Fresh ideas from the sharpest minds working toward a cleaner, greener planet
Here I discuss a variety of topics in both the natural and social sciences, exploring the many fascinating insights that the scientific method yields about the world around us.
Technology, AI, machine learning and algorithms. Come join the discussion on Discord! https://discord.gg/4UNKGf3
Volcanoes. Trees. Drunk butterflies. Mars missions. Slug sex. Death. Beauty standards. Anxiety busters. Beer science. Bee drama. Take away a pocket full of science knowledge and charming, bizarre stories about what fuels these professional -ologists' obsessions. Humorist and science correspondent Alie Ward asks smart people stupid questions and the answers might change your life.
A podcast about living, extinct, and imaginary animals!
Sponsor This episode is brought to you by Advanced RISC Machines (ARM). ARM is a family of reduced instruction set computing architectures for computer processors https://www.arm.com/By Francesco Gadaleta
Many experts have called for the reintroduction of some public health measures to reduce transmission rates. However, the government has repeatedly said it is not yet bringing in its so-called ‘plan B’ for England. Madeleine Finlay speaks to science correspondent Nicola Davis about what ‘plan B’ could entail and whether it would help us avoid the n…
We’ve been flying planes with engines for over a century, so have a guess at the record for the longest duration of powered flight - more than two months! And it was set more than half a century ago.
Harry Lewis and the panel tackle the science questions you've been sending in, including whether William Shatner is strictly now an astronaut?By BBC Radio 5 live
We’ve talked a huge amount the past 18 months, for obvious reasons, about the way that white blood cells protect us from infection. But red blood cells – it’s probably among the earliest things I learned in human biology that they’re simple bags for carrying oxygen around the body. But over recent years, immunologist Nilam Mangalmurti, University o…
The Ancient Neanderthal Traces Hidden In Your Genome Just how much of your genome is uniquely human? It turns out the number of genetic components in the human genome that trace back only to modern humans, and not to other human lineages or ancient ancestors, are surprisingly small. In a paper published recently in the journal Science Advances, res…
Science is way personal.
Dr. Joycelyn Elders is a total badass. She grew up in poverty in rural Arkansas, but in 1993 she rose to become the surgeon general of the United States — appointed by President Bill Clinton. Joycelyn wanted to put sex education front and center, to help teenage girls avoid getting pregnant. Decades ago, she was saying things that could be ripped o…
As many as 43,000 PCR tests for people living in and around the South West of England could have been wrongly returned as negative recently, thanks to a seemingly unknown error, or errors, at a laboratory near Wolverhampton. For an extraordinarily long time the mistakes went undetected, and every day many hundreds of people who really had Covid, we…
Bias gets a bad rap in machine learning. And yet, the whole point of a machine learning model is that it biases certain inputs to certain outputs — a picture of a cat to a label that says “cat”, for example. Machine learning is bias-generation. So removing bias from AI isn’t an option. Rather, we need to think about which biases are acceptable to u…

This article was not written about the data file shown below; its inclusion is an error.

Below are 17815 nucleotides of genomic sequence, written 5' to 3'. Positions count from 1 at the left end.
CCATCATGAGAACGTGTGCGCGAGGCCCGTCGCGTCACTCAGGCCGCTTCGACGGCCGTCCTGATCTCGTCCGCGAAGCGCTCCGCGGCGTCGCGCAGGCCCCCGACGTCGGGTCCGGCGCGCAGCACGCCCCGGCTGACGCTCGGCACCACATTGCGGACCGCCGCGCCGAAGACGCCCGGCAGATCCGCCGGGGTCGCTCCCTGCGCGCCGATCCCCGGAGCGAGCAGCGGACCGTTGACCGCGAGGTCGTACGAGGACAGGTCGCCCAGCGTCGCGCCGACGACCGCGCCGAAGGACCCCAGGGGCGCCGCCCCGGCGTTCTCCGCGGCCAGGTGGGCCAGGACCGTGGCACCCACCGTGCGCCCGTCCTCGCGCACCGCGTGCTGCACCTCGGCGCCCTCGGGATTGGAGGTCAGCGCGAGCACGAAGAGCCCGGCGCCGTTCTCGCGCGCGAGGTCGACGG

Why do we like being scared? On this episode, Neil deGrasse Tyson and comic co-host Chuck Nice explore the haunting effects of horror and recreational fear with horror scholar and author, Mathias Clasen, and neuroscientist, Heather Berlin, PhD. NOTE: StarTalk+ Patrons can watch or listen to this entire episode commercial-free. Thanks to our Patrons…
An analysis of corporate conspiracy theories, including the alleged suppression of the cure for cancer and sabotage of the electric car. Using economic analysis and game theory, I outline the true incentives and constraints facing the firms in these industries, and explain why any such conspiracies would be enormously difficult to pull off. If you …
Like a perpetual motion machine, a time crystal forever cycles between states without consuming energy. Physicists claim to have built this new phase of matter inside a quantum computer. The post Eternal Change for No Energy: A Time Crystal Finally Made Real first appeared on Quanta MagazineBy Quanta Magazine
Why do certain works of music make our skin crawl? In this episode of Stuff to Blow Your Mind, Joe chats with producer Seth about the science of scary music and Seth tells everyone about his new music podcast Rusty Needle's Record Club. Learn more about your ad-choices at https://www.iheartpodcastnetwork.com…
How do we distinguish real science from hogwash? How does real science evolve over time into pseudoscience? Why will science always be plagued with sister movements on the fringe that make us cringe? With us to explore these topics and their relationship to the demarcation problem is Michael Gordin. Michael is the Rosengarten Professor of Modern an…
Melvyn Bragg and guests discuss the race to build an atom bomb in the USA during World War Two. Before the war, scientists in Germany had discovered the potential of nuclear fission and scientists in Britain soon argued that this could be used to make an atom bomb, against which there could be no defence other than to own one. The fear among the Al…
Your belly and your brain speak to each other, says obesity researcher Mads Tang-Christensen. Offering scientific proof that obesity is a disease influenced by genetics and the environment, he introduces a molecule discovered in both the brain and gut that helps control appetite -- and which could be engineered to promote healthy weight loss for th…
There’s a sticky issue scientists have to deal with – science is carried out by humans. We humans have flaws (and how) and they can end up in our work. Fortunately, science is waking up to research bias. In the meantime, here’s what to look out for. Learn more about your ad-choices at https://www.iheartpodcastnetwork.com…